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Fermented dairy products

Fermentation is a natural way to keep foods fresh and safe throughout shelf life.

Food preservation has been a key concern since the earliest days of humanity. Among the numerous empirical processes that have been developed and passed down, fermentation is one of the oldest preservation techniques and still widely used in various food matrices.

The fermentation of milk made its consumption possible very early in human history, before 5,500 BC when the ability to digest lactose by adults developed. Milk fermentation by lactic acid bacteria present in the raw milk and within the milk vessels is also the oldest and most gentle method of extending the shelf life of milk.

Fermentation produces beneficial effects in foods that undergo chemical changes caused by microorganisms such as bacteria or yeasts.

Fermentation of dairy is a way of preserving the nutrients found in milk  and helping to guard against food waste.

Fermented food products have a longer shelf life and are less prone to spoilage than nonfermented food products of the same matrix. 

Advances in the understanding of food microbiology and the ability to screen for microbial food cultures has resulted in the increased ability to stabilize foods by microbial food cultures with bioprotective effects.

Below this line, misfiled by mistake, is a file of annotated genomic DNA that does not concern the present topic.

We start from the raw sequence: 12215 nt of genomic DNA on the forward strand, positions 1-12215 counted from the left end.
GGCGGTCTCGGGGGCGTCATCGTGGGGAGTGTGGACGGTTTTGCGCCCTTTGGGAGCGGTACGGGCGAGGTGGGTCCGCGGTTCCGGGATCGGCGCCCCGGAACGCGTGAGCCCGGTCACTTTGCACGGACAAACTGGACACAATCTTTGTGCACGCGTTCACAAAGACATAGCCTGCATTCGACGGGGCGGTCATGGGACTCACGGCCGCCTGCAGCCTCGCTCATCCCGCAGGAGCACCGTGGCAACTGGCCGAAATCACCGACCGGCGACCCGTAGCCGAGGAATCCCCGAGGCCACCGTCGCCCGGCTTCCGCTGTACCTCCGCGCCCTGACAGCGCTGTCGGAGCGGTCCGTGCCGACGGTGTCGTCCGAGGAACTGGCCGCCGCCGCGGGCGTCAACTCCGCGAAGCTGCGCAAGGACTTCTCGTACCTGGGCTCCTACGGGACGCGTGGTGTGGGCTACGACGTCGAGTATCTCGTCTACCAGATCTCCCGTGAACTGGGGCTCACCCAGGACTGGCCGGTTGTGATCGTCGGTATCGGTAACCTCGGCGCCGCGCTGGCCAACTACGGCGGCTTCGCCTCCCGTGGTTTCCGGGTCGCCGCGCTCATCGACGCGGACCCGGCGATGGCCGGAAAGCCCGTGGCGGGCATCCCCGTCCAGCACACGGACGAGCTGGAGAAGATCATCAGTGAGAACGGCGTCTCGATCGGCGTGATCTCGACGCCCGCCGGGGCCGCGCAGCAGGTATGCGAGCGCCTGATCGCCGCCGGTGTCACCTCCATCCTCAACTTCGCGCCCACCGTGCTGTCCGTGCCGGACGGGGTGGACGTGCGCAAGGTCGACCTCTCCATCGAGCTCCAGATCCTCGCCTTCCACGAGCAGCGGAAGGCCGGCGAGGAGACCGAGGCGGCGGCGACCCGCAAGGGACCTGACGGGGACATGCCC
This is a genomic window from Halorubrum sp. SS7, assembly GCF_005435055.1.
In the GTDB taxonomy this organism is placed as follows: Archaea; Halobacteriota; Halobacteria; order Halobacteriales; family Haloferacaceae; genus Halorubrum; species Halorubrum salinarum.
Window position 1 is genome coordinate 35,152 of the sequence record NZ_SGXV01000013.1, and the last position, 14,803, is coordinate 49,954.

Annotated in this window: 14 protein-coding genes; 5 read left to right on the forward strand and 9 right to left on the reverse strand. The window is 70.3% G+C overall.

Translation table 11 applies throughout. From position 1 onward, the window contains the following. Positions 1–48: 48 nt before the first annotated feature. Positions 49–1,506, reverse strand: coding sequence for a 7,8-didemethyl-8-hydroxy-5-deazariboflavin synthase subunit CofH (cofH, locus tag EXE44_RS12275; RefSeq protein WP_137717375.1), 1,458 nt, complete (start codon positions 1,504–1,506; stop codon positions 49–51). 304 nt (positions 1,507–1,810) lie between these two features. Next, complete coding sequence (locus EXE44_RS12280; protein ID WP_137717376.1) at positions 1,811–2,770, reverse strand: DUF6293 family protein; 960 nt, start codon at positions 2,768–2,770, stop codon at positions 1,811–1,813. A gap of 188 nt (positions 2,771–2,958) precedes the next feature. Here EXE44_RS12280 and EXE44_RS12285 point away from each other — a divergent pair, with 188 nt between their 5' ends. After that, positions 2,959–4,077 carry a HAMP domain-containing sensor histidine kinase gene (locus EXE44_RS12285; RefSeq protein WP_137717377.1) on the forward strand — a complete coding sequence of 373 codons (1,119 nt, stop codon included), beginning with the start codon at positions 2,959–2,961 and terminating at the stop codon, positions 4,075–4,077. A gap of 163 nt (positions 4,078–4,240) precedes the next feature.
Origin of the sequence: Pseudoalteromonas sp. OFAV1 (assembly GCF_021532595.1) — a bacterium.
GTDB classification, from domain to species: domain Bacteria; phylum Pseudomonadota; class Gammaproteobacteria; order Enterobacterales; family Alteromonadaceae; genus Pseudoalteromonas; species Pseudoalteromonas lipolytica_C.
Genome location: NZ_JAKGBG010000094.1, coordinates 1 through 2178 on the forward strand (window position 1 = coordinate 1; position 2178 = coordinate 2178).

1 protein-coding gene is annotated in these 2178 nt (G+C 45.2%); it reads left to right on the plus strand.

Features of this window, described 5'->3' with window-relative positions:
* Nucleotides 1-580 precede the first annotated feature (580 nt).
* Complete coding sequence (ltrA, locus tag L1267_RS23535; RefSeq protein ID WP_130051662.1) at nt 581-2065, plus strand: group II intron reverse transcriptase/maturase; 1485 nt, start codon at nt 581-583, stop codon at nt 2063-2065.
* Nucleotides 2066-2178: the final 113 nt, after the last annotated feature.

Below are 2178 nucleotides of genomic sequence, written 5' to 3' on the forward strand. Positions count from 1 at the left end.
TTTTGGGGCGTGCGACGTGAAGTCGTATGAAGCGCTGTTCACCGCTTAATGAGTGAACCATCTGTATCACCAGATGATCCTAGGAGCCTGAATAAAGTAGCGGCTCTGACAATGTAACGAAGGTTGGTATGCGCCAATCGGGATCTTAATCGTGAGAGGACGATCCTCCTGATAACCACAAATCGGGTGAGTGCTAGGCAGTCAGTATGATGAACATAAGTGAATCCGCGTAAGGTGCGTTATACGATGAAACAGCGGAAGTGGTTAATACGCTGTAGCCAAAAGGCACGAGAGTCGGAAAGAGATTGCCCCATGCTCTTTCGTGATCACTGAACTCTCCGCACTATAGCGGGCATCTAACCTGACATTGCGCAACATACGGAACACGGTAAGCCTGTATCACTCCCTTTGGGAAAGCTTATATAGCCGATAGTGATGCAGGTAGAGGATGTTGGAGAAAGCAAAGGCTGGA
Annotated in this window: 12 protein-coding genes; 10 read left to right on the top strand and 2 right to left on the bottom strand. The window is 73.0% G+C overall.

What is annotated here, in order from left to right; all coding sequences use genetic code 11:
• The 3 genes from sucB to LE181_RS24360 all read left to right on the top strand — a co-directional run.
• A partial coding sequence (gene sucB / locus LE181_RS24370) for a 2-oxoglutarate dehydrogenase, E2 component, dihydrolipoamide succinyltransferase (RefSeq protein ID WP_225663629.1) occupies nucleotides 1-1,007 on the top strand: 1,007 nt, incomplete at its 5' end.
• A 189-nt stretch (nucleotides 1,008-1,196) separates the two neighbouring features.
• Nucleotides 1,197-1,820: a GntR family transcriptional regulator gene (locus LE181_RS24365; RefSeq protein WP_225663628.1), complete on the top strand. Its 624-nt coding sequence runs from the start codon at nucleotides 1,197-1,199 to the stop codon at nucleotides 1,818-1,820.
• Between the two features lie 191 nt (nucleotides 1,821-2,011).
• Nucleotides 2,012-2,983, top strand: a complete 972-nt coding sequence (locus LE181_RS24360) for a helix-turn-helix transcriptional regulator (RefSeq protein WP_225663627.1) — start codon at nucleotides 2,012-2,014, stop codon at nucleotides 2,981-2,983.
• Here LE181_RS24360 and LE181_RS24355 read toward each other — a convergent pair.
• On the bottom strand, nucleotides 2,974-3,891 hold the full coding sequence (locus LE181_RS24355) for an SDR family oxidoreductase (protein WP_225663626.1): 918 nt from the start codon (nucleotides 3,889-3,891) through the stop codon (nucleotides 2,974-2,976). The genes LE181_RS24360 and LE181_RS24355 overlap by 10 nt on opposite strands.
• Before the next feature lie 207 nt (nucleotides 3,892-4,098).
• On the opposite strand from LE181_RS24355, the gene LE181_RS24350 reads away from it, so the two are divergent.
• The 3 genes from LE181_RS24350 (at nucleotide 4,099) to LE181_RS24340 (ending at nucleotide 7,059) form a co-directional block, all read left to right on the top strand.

Numerous fermented dairy products exist. These include:

  • Yogurt: a semi-solid fermented milk product developed as a means of preserving the nutrients in milk.
  • Kefir: A cultured, fermented milk drink, similar to yogurt – but thinner in consistency.
  • Laban: A fermented milk  obtained from lactic acid fermentation of heat-treated milk, which results in acidification and coagulation. 
  • Lassi: A fermented milk drink blended with water and various fruits.
  • Skyr: A cultured dairy product with the consistency of Greek yogurt, but a milder flavor. Skyr can be classified as a fresh sour milk cheese (similar to curd cheese) but is consumed like a yogurt.
  • Långfil: Whole milk that is left to ferment at low temperatures with a variety of bacteria from the species Lactococcus lactis and Leuconostoc mesenteroides to produce a fermented milk drink.

The science behind yogurt

For yogurt, milk is fermented at 42 to 45°C by the added lactic acid bacteria Streptococcus thermophilus and Lactobacillus delbrueckii subsp. bulgaricus.

They form a symbiotic community, supporting each other in their growth. From lactose, lactic acid and aromatic substances are formed. The acidification during fermentation causes the milk to thicken to a gel. Yogurt normally contains at least 10 million per gram viable bacteria of the two species present. Fermentation reduces lactose by one fourth to one third. Together with the lactose hydrolysing enzyme lactase of the viable bacteria, most lactose-intolerant people can easily digest yogurt. 

More information: IDF Factsheet on Bio-protection 

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